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India looking for ‘Mr. Condom’

India, struggling to promote greater condom use among its population, is looking to hire its own “condom man” to follow the example of a former Thai cabinet minister who successfully pushed for safer sex.
/ Source: Reuters

India, struggling to promote greater condom use among its population, is looking to hire its own “condom man” to follow the example of a former Thai cabinet minister who successfully pushed for safer sex.

National AIDS Control Organization (NACO) chief Sujatha Rao said that India needed to find someone like Mechai Viravaidya, famous for getting Thais to talk about sex, condoms and AIDS.

“We are serious about finding India’s very own Mr. Condom,” Rao was quoted as saying after visiting Thailand to study its dramatic increase in condom use over the past decade, which contributed to a sharp fall in new HIV infections.

“He has to feel passionately about the cause as Mechai does ... have a dynamic personality to change both government policy and public perceptions about HIV/AIDS, sex and condoms,” Rao was quoted in The Times of India as saying.

Mechai became famous in Thailand as the “Condom King” for actions such as taking condoms to World Bank talks as well as for the name of his Bangkok restaurant “Cabbages and Condoms,” where condoms are a major part of the decor.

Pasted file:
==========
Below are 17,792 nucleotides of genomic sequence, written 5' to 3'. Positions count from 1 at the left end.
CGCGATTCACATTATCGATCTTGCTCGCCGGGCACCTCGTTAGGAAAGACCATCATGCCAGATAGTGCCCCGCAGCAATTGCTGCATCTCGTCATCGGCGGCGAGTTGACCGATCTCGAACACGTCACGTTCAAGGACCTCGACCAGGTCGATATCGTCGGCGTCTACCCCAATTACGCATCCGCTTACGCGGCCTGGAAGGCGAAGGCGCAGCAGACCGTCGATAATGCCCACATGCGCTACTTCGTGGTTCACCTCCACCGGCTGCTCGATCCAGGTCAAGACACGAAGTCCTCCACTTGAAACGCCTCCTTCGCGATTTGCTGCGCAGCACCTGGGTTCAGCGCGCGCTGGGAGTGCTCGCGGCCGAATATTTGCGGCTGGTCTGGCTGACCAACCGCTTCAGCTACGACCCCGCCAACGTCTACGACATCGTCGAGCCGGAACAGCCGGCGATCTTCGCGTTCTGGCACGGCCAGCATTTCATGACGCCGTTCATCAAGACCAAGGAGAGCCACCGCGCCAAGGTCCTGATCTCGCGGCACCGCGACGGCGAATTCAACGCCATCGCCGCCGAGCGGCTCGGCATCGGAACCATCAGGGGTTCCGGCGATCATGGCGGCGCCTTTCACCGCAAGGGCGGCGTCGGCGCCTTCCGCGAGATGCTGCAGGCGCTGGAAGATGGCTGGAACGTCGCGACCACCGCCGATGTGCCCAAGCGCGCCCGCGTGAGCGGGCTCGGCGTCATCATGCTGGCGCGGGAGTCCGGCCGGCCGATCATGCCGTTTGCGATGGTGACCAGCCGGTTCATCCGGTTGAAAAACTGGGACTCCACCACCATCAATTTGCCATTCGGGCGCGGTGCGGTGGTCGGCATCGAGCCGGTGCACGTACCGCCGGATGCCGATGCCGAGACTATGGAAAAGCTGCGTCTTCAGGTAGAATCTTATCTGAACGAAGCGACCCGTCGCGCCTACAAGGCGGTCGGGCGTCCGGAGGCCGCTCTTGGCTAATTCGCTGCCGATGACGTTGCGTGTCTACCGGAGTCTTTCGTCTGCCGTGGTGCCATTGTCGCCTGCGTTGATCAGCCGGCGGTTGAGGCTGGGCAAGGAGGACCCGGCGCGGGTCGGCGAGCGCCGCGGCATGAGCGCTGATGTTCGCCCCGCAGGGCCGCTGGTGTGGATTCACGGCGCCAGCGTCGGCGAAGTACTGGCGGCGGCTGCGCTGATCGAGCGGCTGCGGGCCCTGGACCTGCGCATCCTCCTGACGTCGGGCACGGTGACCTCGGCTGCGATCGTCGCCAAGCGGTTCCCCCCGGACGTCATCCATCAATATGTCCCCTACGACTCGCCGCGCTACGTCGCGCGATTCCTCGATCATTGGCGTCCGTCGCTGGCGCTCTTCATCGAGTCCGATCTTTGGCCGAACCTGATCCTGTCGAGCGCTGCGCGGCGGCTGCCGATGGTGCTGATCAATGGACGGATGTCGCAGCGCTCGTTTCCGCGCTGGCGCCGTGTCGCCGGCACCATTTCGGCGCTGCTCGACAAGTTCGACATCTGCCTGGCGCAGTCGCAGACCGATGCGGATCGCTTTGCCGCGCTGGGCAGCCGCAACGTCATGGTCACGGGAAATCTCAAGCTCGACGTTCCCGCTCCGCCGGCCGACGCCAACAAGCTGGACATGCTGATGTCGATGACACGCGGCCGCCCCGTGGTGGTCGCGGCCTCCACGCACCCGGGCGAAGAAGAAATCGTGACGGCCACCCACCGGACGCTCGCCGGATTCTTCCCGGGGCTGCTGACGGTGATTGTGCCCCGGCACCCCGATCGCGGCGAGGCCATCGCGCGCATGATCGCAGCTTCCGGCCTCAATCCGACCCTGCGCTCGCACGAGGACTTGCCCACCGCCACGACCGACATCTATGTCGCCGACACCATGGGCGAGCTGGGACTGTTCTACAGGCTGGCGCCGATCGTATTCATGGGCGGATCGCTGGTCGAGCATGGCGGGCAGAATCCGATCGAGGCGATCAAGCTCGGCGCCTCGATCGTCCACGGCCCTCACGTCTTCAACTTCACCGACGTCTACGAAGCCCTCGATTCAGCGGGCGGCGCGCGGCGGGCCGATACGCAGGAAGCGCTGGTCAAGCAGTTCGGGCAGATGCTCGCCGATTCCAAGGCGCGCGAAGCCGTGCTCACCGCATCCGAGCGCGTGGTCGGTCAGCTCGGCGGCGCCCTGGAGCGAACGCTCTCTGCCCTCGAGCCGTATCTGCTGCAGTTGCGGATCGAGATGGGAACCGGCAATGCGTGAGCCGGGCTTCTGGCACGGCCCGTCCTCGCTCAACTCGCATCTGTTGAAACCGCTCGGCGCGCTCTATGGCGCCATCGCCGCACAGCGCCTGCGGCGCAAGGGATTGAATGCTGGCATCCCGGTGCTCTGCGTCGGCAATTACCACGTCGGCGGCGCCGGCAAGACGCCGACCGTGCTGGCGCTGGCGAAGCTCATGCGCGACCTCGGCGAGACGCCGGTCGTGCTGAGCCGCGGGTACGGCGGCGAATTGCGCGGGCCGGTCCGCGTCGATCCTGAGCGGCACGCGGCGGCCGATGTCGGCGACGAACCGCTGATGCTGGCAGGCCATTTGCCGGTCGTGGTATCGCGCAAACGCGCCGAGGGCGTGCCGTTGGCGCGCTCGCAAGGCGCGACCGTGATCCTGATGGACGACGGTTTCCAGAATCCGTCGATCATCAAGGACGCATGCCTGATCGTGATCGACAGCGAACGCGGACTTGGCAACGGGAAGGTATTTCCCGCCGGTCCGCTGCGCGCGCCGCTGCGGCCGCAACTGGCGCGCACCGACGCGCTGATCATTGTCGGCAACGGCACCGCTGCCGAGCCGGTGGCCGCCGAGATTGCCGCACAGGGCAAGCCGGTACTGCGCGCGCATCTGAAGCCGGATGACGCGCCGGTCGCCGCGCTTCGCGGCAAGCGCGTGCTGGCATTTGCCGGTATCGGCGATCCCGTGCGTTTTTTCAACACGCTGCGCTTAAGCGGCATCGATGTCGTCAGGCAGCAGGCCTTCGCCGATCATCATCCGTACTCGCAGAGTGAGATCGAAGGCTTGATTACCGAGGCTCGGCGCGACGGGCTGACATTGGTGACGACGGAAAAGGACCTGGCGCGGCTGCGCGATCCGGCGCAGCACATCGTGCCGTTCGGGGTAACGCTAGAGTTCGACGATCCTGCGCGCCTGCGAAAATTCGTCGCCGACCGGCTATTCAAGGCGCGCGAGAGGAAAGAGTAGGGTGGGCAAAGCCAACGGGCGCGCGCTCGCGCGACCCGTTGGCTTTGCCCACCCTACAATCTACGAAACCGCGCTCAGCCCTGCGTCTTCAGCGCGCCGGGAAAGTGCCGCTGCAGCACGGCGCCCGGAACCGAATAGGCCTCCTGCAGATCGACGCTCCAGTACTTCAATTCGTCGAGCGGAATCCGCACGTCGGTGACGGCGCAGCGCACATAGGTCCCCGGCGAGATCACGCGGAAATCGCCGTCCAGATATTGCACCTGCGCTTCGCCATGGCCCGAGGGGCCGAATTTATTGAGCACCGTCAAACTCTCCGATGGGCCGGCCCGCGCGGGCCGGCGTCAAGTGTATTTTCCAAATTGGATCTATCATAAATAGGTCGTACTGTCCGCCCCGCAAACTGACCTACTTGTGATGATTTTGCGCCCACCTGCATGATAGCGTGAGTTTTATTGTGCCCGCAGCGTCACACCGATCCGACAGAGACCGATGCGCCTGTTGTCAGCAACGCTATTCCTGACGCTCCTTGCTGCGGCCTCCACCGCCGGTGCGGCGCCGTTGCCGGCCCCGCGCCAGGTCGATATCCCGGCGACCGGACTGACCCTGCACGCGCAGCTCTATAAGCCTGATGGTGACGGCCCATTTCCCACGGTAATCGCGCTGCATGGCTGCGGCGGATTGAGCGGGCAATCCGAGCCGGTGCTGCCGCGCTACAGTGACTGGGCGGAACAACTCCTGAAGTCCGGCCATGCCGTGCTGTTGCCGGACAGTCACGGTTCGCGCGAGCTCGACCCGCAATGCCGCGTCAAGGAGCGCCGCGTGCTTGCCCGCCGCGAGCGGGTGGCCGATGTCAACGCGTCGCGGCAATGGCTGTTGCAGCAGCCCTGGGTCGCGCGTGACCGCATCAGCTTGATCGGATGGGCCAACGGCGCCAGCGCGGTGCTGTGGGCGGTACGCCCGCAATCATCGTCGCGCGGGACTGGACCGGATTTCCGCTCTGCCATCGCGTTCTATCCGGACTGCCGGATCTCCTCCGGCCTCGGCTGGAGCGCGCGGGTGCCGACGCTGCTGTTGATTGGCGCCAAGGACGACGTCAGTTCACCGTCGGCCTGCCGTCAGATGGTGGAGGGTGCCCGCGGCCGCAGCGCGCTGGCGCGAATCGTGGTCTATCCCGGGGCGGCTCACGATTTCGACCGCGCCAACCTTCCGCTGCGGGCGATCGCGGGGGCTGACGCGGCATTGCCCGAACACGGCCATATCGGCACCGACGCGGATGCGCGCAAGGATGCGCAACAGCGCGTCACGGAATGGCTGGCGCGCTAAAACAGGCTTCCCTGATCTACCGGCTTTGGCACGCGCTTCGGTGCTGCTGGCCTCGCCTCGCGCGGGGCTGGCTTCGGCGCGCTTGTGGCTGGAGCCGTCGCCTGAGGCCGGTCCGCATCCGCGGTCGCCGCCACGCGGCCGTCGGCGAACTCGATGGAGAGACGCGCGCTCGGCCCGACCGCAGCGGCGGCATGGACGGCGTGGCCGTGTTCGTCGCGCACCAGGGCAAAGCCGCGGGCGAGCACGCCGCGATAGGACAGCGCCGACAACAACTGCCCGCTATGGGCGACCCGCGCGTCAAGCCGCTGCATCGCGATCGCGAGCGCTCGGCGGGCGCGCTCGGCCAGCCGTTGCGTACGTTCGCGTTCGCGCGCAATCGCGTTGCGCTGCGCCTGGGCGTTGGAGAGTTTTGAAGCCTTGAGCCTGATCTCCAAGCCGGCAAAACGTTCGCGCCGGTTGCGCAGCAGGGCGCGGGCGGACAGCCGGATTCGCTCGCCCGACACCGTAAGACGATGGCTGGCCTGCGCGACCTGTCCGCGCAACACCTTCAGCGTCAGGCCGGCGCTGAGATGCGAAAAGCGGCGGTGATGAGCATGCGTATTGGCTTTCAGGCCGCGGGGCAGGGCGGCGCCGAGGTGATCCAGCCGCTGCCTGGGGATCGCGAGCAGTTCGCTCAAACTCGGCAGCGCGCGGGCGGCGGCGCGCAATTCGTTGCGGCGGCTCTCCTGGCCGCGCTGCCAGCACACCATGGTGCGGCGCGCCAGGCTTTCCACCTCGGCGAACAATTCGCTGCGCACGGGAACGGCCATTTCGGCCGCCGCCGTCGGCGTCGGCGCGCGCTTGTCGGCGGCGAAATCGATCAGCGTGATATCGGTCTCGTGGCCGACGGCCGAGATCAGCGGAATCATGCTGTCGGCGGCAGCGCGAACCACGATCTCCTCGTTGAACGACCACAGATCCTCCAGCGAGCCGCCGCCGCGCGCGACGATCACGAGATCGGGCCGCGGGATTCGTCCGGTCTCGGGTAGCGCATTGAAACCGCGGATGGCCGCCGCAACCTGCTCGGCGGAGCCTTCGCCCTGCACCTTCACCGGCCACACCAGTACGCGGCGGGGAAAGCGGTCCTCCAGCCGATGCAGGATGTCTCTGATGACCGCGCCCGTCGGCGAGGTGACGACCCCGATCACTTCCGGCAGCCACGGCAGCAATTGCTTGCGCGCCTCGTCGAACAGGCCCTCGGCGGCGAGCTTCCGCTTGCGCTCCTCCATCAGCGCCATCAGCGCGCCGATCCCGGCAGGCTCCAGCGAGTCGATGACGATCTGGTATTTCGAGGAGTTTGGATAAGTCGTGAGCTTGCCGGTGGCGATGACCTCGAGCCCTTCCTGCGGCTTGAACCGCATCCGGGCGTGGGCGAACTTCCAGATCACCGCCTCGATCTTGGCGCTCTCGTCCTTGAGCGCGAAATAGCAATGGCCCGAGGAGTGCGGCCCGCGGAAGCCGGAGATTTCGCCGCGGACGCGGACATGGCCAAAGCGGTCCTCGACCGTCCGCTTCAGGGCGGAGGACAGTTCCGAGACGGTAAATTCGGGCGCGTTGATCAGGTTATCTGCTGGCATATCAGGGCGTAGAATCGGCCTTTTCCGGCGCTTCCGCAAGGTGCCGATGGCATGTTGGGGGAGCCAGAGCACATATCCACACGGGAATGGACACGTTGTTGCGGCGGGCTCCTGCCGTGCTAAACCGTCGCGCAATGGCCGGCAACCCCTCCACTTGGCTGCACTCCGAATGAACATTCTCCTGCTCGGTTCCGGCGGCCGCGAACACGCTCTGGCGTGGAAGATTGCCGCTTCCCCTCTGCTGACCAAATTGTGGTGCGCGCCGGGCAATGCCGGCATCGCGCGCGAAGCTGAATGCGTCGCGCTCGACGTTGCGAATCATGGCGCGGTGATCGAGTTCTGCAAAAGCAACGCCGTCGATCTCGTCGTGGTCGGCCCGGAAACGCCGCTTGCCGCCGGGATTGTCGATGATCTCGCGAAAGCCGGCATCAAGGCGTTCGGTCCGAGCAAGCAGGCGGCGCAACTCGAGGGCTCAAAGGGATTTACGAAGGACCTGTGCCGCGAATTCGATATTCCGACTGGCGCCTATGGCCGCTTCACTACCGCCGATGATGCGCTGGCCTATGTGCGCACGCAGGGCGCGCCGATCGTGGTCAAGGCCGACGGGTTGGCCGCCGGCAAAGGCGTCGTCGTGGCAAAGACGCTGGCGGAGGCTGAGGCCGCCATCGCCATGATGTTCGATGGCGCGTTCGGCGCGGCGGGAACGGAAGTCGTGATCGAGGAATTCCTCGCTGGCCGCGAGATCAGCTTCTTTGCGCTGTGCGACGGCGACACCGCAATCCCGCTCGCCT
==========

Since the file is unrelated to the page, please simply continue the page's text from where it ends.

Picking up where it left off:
Fighting HIV
Authorities in India, where many people are hesitant to talk about sex and condoms openly, are trying to push condom use through television, radio and newspapers and by targeting high-risk groups.

India has millions of people who are HIV-positive and many of them face discrimination and prejudice. The government plans to announce a new $2.8-billion plan next month to fight HIV, heavily focusing on promotion of condoms.

Britain’s Department for International Development said on Friday it would provide 102 million pounds ($204 million) for the five-year plan, doubling its funding despite a new survey indicating India’s HIV caseload of 5.7 million — the world’s largest — could be a big overestimate.

Total donations are expected to touch about $900 million, including from the World Bank and USAID.

In Thailand, Viravaidya’s Organization — the Population and Community Development Association of Thailand — won the $1 million Gates Award for Global Health this year that is awarded by the Bill & Melinda Gates Foundation.